IVP - Andy Unedited - Book Culture Archives

January 23, 2019

Making the Rough Places Plain

Philosophy, notoriously, can be abstract and obscure. Yet philosophy is also a noble effort to grapple with some of the most difficult and pressing questions humans can face. What is the good? What is real? How can we know and be certain?

In A History of Western Philosophy C. Stephen Evans provides a model of conciseness and clarity in telling the story of Western philosophy from the days before Socrates to the present. As much as is possible Evans uses plain language to briefly tell the story of each key figure and of their ideas. Obviously, some passages can be hard but that is due to the difficulty of the material not the style of the author.

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Posted by Andy Le Peau at 10:11 AM | Comments

December 10, 2015

Books That Can Change Lives

On November 3, I was honored at the annual InterVarsity Fall Leadership Meetings in recognition of my 42 years with InterVarsity Christian Fellowship and my upcoming retirement in February. About seventy key people from across the country in InterVarsity attended. After hearing some generous comments from Interim President Jim Lundgren and IVP Publisher Bob Fryling, they let me offer a few words. Here is what I said.

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Posted by Andy Le Peau at 9:39 AM | Comments (3) are closed

September 12, 2011

Heads Will Scroll

One of my favorite YouTube videos spoofs what a medieval help desk would look like as monks sought to transition from the traditional technology of the scroll to the new technology of the codex. Keeping the debate alive between eBooks and pBooks is Lev Grossman in the New York Times. His observation? That eBooks are a step backward from pBooks.

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Posted by Andy Le Peau at 10:00 AM | Comments (8) are closed

September 1, 2011

Discovering the Gospel of Mark

For the last ten years I have lived with the Gospel of Mark—poring over its text, tracing down every Old Testament allusion, reading books, commentaries and journal articles, teaching the book in week-long intensive courses, letting its currents roll over me. All this is no accident, because I am the inheritor of a tradition.

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Posted by Andy Le Peau at 9:40 AM | Comments (5) are closed

September 22, 2010

It's the Smell I Remember

It’s the smell I remember.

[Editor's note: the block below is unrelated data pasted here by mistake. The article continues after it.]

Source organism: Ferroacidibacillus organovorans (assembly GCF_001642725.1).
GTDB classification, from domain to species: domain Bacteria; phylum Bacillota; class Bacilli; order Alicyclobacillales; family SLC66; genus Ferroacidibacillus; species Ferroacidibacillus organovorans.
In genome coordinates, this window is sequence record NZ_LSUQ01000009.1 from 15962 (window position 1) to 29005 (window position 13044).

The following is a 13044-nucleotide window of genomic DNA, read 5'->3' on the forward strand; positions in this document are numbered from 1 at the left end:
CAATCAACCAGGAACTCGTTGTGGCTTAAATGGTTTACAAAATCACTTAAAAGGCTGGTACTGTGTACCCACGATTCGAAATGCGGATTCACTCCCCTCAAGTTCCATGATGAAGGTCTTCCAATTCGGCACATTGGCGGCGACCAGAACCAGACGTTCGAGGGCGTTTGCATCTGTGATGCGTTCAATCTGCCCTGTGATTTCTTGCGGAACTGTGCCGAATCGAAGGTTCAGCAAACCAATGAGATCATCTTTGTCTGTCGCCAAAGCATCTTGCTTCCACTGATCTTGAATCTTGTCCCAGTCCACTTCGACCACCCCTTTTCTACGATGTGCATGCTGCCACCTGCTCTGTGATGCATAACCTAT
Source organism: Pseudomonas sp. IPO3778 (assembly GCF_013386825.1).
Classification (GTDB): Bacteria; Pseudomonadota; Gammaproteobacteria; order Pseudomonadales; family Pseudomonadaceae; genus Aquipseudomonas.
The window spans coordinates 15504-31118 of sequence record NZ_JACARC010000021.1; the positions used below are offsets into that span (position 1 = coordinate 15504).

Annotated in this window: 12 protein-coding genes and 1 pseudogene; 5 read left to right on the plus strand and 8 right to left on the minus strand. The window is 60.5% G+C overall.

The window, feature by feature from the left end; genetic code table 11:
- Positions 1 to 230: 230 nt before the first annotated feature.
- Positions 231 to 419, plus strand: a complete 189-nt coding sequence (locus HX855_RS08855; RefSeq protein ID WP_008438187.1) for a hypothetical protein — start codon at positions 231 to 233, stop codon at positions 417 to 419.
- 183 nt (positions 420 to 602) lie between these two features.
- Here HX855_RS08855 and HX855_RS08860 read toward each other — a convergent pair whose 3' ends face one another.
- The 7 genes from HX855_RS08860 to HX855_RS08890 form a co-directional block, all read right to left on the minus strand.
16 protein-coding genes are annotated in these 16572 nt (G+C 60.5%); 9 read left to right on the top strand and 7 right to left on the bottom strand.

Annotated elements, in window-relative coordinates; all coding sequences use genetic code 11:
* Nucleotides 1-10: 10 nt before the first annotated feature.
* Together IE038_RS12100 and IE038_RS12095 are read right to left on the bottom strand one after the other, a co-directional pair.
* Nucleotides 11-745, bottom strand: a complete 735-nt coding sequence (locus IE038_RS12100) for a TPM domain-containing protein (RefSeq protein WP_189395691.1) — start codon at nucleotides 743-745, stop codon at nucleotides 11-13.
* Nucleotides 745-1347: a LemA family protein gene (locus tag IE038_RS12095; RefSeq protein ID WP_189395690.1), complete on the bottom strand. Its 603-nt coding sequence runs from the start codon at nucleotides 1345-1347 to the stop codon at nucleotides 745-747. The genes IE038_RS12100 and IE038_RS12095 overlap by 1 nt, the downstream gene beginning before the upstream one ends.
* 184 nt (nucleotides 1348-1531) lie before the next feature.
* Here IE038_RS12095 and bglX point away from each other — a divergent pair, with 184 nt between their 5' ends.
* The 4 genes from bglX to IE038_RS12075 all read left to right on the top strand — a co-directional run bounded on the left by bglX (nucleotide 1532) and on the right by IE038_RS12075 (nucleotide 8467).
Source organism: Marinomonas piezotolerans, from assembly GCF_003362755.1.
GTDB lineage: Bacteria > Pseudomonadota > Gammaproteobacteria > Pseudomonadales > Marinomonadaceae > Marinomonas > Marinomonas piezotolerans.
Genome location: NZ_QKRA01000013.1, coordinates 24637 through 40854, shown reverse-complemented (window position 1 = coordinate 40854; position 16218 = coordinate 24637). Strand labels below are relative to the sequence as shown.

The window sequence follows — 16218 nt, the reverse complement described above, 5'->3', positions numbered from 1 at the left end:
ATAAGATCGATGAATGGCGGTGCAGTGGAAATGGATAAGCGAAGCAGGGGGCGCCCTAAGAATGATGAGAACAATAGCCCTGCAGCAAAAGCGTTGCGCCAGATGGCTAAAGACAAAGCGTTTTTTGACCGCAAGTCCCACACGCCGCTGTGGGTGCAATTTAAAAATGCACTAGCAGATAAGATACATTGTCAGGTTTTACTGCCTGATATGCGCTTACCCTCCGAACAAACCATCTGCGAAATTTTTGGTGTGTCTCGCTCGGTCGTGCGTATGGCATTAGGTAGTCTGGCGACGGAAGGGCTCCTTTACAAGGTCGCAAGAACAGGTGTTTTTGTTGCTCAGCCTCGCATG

When my older sister was in high school she got a summer job at the local bookstore in the center of our town. It was only about a mile from home, so I would sometimes walk or ride my bike there to visit her. I tried not to interrupt her professional duties too much. It was there that I first learned to browse.

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Posted by Andy Le Peau at 7:36 AM | Comments (2) are closed

September 8, 2010

The Shallows 8: The Future of the Book

The book, as Nicholas Carr notes in The Shallows, has so far proven extraordinarily resistant to computers and the Net. While book sales and book reading have plateaued, this “long sequence of printed pages assembled between a pair of stiff covers has proven to be a remarkably robust technology for more than half a millennium” (p. 99). But what about now?

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Posted by Andy Le Peau at 7:33 AM | Comments (2) are closed

August 20, 2010

The Shallows 2: A Brief History of Reading

In Phaedrus, Socrates muses on the merits of writing. Surprisingly to our minds, he is skeptical. Why? It is a recipe for forgetfulness. We won’t have to exercise our memories anymore. Knowledge of a subject, after all, is much more valuable than a written account of the same thing. The only virtue of writing was as a guard against the forgetfulness of old age.

So Nicholas Carr, in The Shallows, introduces us to the first Luddite in his book on how the Internet changes our brains. (See part one of my review here.) In chapter four he offers a fascinating overview of the history of the written word and how each change created changes in us and in society.

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Posted by Andy Le Peau at 7:29 AM

July 29, 2010

Who Do Books Make Us?

Maybe I'm old fashioned. Maybe I'm out of style. Maybe I'm the hipster culture's worst nightmare. But I still think books make a difference.

David Brooks's piece in the New York Times cites another study that shows the power of print. When students take books home for the summer, the impact is as great as attending summer school--aligning with the 27-country study I mentioned here previously.

Brooks makes the interesting point though, that books not only improve our thinking or reading abilities, books make us into different people. They shape not only how we see the world but how we see ourselves. We gain an identity as a learner or science fiction fan or lover of history or maybe just as a reader.

Books help make us who we are. And I think that's a good thing.

Posted by Andy Le Peau at 8:10 AM | Comments (4) are closed

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book cover"Some publishers tell you what to believe. Other publishers tell you what you already believe. But InterVarsity Press helps you believe," says J. I. Packer. Andy Le Peau and Linda Doll describe how this came to be a hallmark of InterVarsity Press in Heart. Soul. Mind. Strength, an anecdotal history spanning the sixty years from the founding of IVP in 1947 to the present day.